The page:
Older drivers have high fatality rate in crashes, LHSC warns

Lady of the Sea angered by councilman’s remarks, reporting
March 26, 2013
Manufacturers have a growth agenda for the nation
March 26, 2013

Dear Editor,



Older drivers generally drive less than their younger counterparts but have high death rates when involved in a crash, according to state and federal data.

The Louisiana Highway Safety Commission reminds older drivers, their families and friends to be on the lookout for signs that a person’s ability to drive safely has been reduced. Age itself is not a determining factor for safe driving, but older drivers involved in crashes are more at risk of dying than younger drivers. For example, preliminary data for 2012 shows the fatal crash rate for 75-84 year-old drivers in Louisiana was 21 percent higher than the fatal crash rate for 55-64 year-old drivers. The fatal crash rate is the number of drivers involved in fatal crashes per 100,000 licensed drivers.



Improvements in healthcare and medicine are enabling people to live active lifestyles longer, but older drivers are at higher risk in crashes because they can be physically more fragile than younger drivers. Older drivers are also more likely to crash in complex situations – such as intersections – because of impairments in vision, cognitive skills and motor function.



The fact that a person has reached a certain age doesn’t necessarily mean that his or her ability to drive safely has been compromised. However, family members and close friends of older drivers should be on the lookout for signs of unsafe driving.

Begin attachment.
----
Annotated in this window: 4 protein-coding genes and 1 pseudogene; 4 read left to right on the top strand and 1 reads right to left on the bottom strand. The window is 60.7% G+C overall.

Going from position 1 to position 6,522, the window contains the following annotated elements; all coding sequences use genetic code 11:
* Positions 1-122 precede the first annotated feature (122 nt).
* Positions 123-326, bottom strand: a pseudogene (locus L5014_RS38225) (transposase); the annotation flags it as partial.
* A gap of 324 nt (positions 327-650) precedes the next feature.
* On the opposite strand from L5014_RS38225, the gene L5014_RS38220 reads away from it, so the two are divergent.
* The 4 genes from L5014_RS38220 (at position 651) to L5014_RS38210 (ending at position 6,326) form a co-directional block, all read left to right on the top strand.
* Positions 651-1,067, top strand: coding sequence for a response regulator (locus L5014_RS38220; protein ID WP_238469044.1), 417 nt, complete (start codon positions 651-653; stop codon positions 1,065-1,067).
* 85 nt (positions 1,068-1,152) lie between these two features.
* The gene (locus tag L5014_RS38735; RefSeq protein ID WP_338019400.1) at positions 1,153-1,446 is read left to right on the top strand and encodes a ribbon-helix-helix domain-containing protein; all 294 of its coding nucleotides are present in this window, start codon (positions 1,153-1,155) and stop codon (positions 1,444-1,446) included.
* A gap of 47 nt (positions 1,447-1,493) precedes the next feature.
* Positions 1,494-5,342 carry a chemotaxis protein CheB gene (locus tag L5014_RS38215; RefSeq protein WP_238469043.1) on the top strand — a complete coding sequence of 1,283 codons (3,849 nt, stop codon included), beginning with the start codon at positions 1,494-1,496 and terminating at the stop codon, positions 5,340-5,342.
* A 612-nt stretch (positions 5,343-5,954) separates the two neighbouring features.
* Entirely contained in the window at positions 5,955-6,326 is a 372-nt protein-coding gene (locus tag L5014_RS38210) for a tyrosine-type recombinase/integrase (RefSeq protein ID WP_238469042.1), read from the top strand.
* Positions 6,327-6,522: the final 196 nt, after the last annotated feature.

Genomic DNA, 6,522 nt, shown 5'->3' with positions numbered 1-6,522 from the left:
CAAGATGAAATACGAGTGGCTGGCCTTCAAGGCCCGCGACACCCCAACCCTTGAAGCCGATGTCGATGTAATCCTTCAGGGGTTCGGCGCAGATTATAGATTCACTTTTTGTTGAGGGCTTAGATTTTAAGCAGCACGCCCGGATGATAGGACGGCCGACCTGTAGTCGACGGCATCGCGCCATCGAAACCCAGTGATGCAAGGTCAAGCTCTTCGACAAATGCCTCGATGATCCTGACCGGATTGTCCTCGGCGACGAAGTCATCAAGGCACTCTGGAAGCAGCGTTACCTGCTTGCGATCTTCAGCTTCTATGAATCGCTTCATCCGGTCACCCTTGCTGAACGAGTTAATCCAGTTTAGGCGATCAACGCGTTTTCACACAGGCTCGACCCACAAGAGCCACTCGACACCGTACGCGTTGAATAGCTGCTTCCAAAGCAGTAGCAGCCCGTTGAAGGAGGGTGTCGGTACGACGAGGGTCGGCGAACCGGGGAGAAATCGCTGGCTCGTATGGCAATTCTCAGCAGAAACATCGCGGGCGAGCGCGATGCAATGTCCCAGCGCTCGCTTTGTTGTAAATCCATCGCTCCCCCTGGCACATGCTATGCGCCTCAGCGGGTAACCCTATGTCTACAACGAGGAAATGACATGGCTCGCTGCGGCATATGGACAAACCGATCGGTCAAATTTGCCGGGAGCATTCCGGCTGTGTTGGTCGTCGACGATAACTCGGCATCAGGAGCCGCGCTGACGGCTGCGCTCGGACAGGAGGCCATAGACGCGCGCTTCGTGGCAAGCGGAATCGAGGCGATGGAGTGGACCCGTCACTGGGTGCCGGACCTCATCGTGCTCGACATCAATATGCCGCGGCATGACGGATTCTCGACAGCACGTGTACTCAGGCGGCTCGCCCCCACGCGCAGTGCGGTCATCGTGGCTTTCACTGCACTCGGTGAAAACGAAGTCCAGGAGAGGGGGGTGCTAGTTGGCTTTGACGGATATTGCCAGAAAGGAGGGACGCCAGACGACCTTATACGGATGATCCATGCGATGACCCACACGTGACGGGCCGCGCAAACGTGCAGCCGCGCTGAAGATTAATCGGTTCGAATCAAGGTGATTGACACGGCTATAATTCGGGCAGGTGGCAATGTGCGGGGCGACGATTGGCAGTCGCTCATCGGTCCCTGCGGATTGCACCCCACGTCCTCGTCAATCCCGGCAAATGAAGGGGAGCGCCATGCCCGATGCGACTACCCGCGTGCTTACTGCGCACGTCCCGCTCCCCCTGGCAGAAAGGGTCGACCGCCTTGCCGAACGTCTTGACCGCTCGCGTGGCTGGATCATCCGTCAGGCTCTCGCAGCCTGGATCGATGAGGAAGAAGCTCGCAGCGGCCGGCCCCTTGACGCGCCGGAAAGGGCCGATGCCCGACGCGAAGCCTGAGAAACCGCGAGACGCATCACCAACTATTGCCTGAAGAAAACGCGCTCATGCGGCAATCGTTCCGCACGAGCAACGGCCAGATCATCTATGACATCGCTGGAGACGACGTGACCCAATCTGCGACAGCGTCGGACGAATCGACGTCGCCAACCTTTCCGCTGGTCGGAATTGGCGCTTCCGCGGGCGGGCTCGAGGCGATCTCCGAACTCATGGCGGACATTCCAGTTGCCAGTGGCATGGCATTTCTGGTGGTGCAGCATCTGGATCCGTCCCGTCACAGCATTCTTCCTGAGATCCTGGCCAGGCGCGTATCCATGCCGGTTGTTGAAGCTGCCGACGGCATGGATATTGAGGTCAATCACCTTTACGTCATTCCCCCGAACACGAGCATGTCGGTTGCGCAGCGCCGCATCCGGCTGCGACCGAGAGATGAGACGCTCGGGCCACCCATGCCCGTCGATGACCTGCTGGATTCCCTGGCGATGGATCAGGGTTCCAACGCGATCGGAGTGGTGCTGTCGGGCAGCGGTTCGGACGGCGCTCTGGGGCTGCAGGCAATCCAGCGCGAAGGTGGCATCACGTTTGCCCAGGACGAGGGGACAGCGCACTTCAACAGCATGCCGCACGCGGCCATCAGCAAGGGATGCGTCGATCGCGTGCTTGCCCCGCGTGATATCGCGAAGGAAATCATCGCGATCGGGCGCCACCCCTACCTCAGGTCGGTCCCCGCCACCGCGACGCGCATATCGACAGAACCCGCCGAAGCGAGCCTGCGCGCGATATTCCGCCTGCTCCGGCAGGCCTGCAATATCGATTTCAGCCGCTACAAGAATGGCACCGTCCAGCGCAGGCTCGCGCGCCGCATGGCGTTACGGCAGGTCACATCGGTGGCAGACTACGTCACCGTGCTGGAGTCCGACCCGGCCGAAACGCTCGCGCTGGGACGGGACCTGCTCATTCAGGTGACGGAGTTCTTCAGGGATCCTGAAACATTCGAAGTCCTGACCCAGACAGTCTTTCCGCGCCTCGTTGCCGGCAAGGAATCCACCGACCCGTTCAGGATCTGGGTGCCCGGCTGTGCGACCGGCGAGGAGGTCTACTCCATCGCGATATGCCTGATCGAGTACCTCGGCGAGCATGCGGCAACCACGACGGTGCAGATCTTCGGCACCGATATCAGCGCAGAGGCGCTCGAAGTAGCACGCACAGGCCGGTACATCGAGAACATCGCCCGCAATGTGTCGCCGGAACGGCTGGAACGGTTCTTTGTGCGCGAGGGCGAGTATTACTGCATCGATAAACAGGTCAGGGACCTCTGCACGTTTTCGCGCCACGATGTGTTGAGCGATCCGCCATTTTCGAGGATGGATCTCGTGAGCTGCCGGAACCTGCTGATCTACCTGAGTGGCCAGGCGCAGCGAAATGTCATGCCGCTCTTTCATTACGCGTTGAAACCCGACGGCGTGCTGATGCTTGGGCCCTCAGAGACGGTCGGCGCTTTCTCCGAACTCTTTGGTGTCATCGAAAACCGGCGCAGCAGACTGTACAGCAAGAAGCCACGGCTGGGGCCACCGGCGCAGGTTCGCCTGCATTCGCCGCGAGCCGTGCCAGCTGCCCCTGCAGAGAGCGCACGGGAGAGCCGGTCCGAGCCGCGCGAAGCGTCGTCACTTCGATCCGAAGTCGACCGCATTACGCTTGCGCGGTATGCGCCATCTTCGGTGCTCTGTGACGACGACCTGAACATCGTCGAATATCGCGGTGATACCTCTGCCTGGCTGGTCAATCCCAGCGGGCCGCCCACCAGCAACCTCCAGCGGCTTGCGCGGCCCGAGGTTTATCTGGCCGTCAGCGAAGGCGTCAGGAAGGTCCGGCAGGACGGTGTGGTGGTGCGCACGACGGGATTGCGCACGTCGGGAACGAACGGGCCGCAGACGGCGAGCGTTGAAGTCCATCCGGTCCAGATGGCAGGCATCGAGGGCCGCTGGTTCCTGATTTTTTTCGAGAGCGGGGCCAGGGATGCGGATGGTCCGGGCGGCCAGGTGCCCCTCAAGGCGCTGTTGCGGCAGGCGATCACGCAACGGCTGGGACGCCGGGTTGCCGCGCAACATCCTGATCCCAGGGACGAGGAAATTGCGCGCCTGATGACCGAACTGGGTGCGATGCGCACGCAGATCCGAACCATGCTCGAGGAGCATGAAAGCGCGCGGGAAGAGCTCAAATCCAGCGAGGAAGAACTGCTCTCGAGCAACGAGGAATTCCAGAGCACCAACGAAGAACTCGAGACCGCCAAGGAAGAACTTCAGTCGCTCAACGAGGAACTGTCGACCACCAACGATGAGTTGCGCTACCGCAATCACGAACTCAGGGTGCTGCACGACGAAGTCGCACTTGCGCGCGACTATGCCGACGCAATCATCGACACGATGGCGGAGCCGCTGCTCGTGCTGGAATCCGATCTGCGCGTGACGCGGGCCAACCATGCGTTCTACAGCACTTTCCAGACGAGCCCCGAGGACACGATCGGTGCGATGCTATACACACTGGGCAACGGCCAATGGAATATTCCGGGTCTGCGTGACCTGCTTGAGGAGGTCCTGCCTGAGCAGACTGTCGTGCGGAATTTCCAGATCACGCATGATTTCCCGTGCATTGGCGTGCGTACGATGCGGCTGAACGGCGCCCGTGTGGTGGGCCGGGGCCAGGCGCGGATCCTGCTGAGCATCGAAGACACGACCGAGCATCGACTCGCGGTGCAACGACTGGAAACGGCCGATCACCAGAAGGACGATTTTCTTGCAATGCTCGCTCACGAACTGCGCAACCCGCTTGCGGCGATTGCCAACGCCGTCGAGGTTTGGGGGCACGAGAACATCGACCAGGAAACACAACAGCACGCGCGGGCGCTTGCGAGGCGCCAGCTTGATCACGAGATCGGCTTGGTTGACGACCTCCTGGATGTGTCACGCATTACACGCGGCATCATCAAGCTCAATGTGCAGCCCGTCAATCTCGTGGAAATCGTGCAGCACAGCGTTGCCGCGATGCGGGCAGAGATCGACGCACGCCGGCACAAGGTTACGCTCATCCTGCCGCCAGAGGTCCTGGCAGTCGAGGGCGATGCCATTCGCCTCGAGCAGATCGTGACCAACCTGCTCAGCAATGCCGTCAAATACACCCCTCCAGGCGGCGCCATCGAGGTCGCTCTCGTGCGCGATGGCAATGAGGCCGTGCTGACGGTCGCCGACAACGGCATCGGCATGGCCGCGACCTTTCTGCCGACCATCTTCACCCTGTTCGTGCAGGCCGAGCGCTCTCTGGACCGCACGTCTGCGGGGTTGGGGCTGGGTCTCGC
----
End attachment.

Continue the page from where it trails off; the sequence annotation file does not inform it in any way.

Driving abilities often decline gradually, which provides opportunities for interventions and modifications to maintain safe driving. Most drivers 70 or older will outlive their ability to drive safely by an estimated seven to 10 years, according to a training manual produced by the National Highway Traffic Safety Administration. The number of people 65 and older is estimated to more than double by the middle of the century to 80 million seniors. By 2020, there will be an estimated 40 million licensed drivers 65 or older.



Common errors made by older drivers involve failure to yield right of way or to see oncoming traffic and a tendency toward improper turns or lane changes. Left turns at intersections are among the most frequent spots where crashes involving older drivers occur.



Some warning signs that friends and family members of older drivers should watch out for include:

• Slow reaction time



• Forgets to buckle seat belt

• Does not obey stop signs or traffic lights

• Fails to yield right of way

• Drives too slowly or too quickly

• Often gets lost, even on familiar routes

• Stops at green light or at the wrong time

• Doesn’t seem to notice other cars, pedestrians, or bike riders on the road

• Is honked at or passed often

Lt. Col. John LeBlanc,

Executive Director, La. Highway Safety Commission